# 21.8: Analyses when communities have been randomized

- Page ID
- 13735

In some intervention studies, communities, rather than individuals, are used as the unit of randomization. If this has been done, it is inappropriate to base analyses on responses of individuals, ignoring the fact that randomization was over larger units. An appropriate method of analysis would be to summarize the response in each sampling unit by a single value and analyse these summary values as though they were individual values.

The analysis of such trials, often called ‘cluster randomized trials’, is not straightforward, and only simple methods for performing statistical tests are given here. A comprehensive discussion of the design and analysis of such trials is given in Hayes and Moulton (2009).

### 8.1 Calculation of standardized responses

Often, trials in which communities have been randomized suffer from problems with confounding variables. If the number of units randomized is large, confounding vari- ables are likely to balance out between groups, but, if the number of units is small (as may be the case when communities have been randomized, even though the number of individuals in each community is large), confounding may be a potentially serious problem, and some adjustment should be made in the analysis. One method of doing this is by *standardization.*

Within each community, the sampled population is divided into strata on the basis of the confounding variable(s) (for example, age and sex groups). The average value of the outcome measure is computed for those in each stratum (for example, a disease incidence rate). A weighted average of the rates in the different strata is then computed to give a single ‘standardized’ measure for the community, the weights being based on some ‘standard’ population. The same standard population is used for each community, and thus the standardized measures for each community are not biased by the differ- ential composition of each community, with respect to the confounding variable that is being standardized for.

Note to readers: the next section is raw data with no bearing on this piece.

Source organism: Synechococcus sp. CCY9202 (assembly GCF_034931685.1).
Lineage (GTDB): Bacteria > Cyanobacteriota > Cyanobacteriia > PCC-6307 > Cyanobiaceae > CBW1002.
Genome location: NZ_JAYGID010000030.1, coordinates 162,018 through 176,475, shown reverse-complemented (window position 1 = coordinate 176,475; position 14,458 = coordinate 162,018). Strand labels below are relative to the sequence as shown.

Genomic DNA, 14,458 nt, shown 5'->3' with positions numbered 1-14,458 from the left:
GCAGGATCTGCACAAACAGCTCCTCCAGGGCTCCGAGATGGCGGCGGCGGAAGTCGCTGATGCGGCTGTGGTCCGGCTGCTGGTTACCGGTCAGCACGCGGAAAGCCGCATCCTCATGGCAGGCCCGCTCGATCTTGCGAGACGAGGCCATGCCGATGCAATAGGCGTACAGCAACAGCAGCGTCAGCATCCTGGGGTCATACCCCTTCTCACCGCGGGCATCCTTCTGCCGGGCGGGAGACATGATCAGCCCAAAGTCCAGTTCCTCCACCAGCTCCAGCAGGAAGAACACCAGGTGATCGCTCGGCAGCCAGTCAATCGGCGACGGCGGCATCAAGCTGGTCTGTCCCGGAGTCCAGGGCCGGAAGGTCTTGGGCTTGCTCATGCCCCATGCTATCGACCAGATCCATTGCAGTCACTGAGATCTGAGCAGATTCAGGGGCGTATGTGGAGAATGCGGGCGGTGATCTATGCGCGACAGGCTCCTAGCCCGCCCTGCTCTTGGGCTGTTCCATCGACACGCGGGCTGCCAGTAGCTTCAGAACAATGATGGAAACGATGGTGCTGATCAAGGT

This method is called the ‘direct’ method of standardization. If the number of individ- uals in some strata is small, it may be better to use the ‘indirect’ method, and details of both are given (see Armitage and Berry (1987) for a more detailed discussion of these methods).

Consider a community in which disease risks \(p^i\)* *have been measured for individ- uals in *k *strata (for example, age groups). This may be represented in Table 21.17. Also shown are the corresponding data for a ‘standard’ population. For example, this might be chosen as the combined data for all communities in the study.

The *directly standardized *disease risk for the community (standardized to the stand- ard population) is given by:

\((∑p_iN_i)/∑N_i\)

_{}

The *indirectly standardized *disease risk for the community is given by:

\( [∑a_i/(∑n_iP_i)]/(A/N)\)

Having calculated standardized values for each community, the means of the standardized values for the intervention communities may be compared with those for the control communities, using a simple *t-test *(see Section 6.2).

It is usually safer, however, to perform a non-parametric test if the assumptions underlying the *t-test *are in any doubt (Armitage and Berry, 1987)), as it may be impossible to verify the assumptions if the study involves a small number of communities.

## 8.2 Non-parametric rank sum test

Suppose there are *n _{1}* communities in one group and

*n*in the other \(\left( n _ { 1 } \leq n _ { 2 } \right)\) and a summary response has been derived for each community. To perform a non-parametric test, consider all the(

_{2}*n*+

_{1}*n*)observations together, and rank them, giving a rank of 1 to the smallest value and \(\left( n _ { 1 } + n _ { 2 } \right)\) to the highest. Tied ranks are allotted the mid rank of the group. Let